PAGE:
In most people’s minds, playtesting is the rigorous, boring, accountant-like jamming of two decks into one another to see how they play out. That’s the kind of playtesting which is overrated. Comparatively, playthinking, what I’ll call the other version of playtesting just to differentiate them, is very underrated and much more useful as a whole.

Playthinking is the art of talking about the format, considering what holes there are in the metagame, analyzing whether or not a certain card or strategy will be strong, and conceptualizing gamestates. Playthinking is often far more useful if done correctly than playtesting.

Let me give you an example: Conley Woods. After working with Conley for several Grands Prix and now a Pro Tour, he barely tests any of the incredible decks he plays. On the most extreme end, he hadn’t even played a game with the Bant deck with which he made Top of GP: Oakland before the tournament. Via playthinking, Conley can identify pieces of the format, run through how games play out in his mind, figure out the best strategies to employ, and put them into action. He can accurately tell you how every matchup should play out and how to sideboard without ever previously casting a spell.

Once again, it’s all about learning the format.

When you know the format, you can make a lot of decisions without having to run a ton of games. It’s like having some kind of Samus Aran-esque data scanning capability. By the time your opponent has played two or three lands, you should be able to identify 65 to 70 or their 75 cards. You should know what angles they’re going to attack from, what cards they can play on any given turn, and what plan you need to employ. At that point, you don’t really need to have played a thousand games of Naya versus UWr Planeswalkers to induct some basic truths. You assign the role of beatdown and control, play your cards in an order so you don’t get blown out by the cards you know they have, and attack their strategy as best you can.

Vengevine is always a hasty creature with base four power. Divination always draws two cards. Sometimes, a pipe is just a pipe.

So, the question many of you are probably asking is about how do you “know” a format? Simple. By playing it, watching it, and studying it. Just because you aren’t
playtesting specific matchups doesn’t mean you have no idea what’s going on. If you are playing games against decks with anything and figure out what each deck does, it should give you a similar breadth of information.

Furthermore, if you learn how to play one general kind of deck, you can transfer those skills to every other iteration of that archetype. For example, if you’ve played a lot of UW Control and are shipped an Esper Control deck the day before a tournament, many of the techniques you used to win with UW carry right over.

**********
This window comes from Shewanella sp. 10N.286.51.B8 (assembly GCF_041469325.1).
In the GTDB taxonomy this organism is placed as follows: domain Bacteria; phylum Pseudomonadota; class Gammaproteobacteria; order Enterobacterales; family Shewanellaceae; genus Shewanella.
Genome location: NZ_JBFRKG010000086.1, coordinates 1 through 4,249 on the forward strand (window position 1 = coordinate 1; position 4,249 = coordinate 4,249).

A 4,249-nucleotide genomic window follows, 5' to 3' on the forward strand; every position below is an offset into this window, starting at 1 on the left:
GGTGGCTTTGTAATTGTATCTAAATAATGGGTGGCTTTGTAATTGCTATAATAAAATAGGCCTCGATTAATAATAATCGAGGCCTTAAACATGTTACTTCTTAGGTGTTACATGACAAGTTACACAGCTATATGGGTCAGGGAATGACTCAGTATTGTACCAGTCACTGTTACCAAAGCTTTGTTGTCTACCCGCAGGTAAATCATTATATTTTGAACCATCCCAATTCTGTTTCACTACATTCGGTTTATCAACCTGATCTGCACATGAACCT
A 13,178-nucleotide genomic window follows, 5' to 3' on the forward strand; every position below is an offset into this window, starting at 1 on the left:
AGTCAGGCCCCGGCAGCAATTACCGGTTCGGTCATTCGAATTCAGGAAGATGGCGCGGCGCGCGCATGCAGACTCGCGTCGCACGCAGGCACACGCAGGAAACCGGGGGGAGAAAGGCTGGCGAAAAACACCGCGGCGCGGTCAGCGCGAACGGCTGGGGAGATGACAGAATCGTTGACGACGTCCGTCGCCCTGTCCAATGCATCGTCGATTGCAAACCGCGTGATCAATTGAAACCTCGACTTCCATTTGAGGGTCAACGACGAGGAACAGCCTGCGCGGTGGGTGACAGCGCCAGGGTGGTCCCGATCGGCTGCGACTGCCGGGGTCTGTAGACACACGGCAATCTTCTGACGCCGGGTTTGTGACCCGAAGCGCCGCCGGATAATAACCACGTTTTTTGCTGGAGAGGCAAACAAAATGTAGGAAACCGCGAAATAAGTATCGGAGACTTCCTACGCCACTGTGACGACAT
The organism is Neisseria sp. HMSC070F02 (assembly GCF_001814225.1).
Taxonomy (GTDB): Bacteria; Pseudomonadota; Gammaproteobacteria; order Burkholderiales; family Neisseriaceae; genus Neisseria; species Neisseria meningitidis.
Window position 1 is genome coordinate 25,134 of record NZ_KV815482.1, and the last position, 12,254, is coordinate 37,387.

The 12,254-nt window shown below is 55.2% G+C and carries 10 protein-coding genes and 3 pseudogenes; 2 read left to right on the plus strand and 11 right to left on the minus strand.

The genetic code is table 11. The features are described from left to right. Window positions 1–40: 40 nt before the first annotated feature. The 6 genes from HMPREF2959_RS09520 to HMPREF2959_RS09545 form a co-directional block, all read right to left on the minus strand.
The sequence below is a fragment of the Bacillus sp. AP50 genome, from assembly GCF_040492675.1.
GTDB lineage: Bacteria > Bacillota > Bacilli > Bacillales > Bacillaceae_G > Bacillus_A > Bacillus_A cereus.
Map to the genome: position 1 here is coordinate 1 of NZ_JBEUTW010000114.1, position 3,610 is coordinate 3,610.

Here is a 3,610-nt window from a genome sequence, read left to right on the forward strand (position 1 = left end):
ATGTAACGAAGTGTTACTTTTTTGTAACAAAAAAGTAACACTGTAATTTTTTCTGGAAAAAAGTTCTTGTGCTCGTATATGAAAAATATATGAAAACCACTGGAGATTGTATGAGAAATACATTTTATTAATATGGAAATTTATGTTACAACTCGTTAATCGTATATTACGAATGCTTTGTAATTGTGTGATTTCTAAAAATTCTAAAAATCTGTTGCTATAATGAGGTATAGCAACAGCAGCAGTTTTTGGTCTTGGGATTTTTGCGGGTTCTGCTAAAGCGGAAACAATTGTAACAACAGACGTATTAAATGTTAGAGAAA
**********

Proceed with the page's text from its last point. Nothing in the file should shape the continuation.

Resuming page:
Going even further, once you’ve learned how to play control or beatdown well, you can apply those methods to any deck until the end of time. Control and beatdown are locked in an eternal tango, each with a rhythm shifting slightly to the new song but the fundamentals of each step unchanging. Regardless of the influx of new elements like Planeswalkers, control decks still function like they have for the entirety of tournament Magic’s existence. If you have ever played a Blue based control deck and been successful, you can likely pick up another Blue based control deck and, assuming you have knowledge of the format, be just fine. The skills transfer over, regardless of if you’re Thirst for Knowledging or Jacing; Psychatogging or Baneslayer Angeling. Learning to play control versus beatdown is like riding a bike.

In the end, a lot has to do with technical playskill. Players who are good at playing Magic in general can switch decks and be successful because they understand what the best technical play is at every turn. It doesn’t matter if you’ve never played the deck before: if you know what’s in your deck, and you know what’s in their deck, you can play to make the best possible play at every turn.

Some players have to play a deck a lot to become familiar with it, and then when presented with a new option have no idea how to approach their newly planted decision tree. Switching decks is poison for these players. My suggestion to you, if you are one of them, is to just play more Magic, especially Limited. Once you can deal with establishing different roles and strategies in Limited games, switching in Constructed becomes easy. It’s just a matter of working your technical play up to that point.

This article isn’t to say you shouldn’t playtest at all, because that’s a lie. Both playtesting and playthinking have their place in refining decks. In an ideal world, you would end up with an excellent deck for each tournament five days early so you could tune it from an 8/10 to a 10/10. (See: the version of Guess Who? from GP: Houston as compared to the version I won a PTQ with a week later.) But that’s not how these things always work, and I’d rather take an 8/10 deck on the fly than a 5/10 deck with a week of experience. Too many people let the fear of switching grab a hold of them. Dispel those fears. Don’t be afraid to switch if it’s going to benefit you.

I’d imagine this is a pretty controversial topic for many of you, and I’d be happy to talk about it either via e-mail, at gavintriesagain at gmail dot com, or via the forums. I’m sure a good discourse on the topic will brew up in there, and I’d love to see you post your thoughts and experiences.

If you’re going to be in San Juan this weekend, I’ll see you there! I’m going to be here all week, and I’m definitely looking forward to it.

Gavin Verhey

Team Unknown Stars
Rabon on Magic Online, Lesurgo everywhere else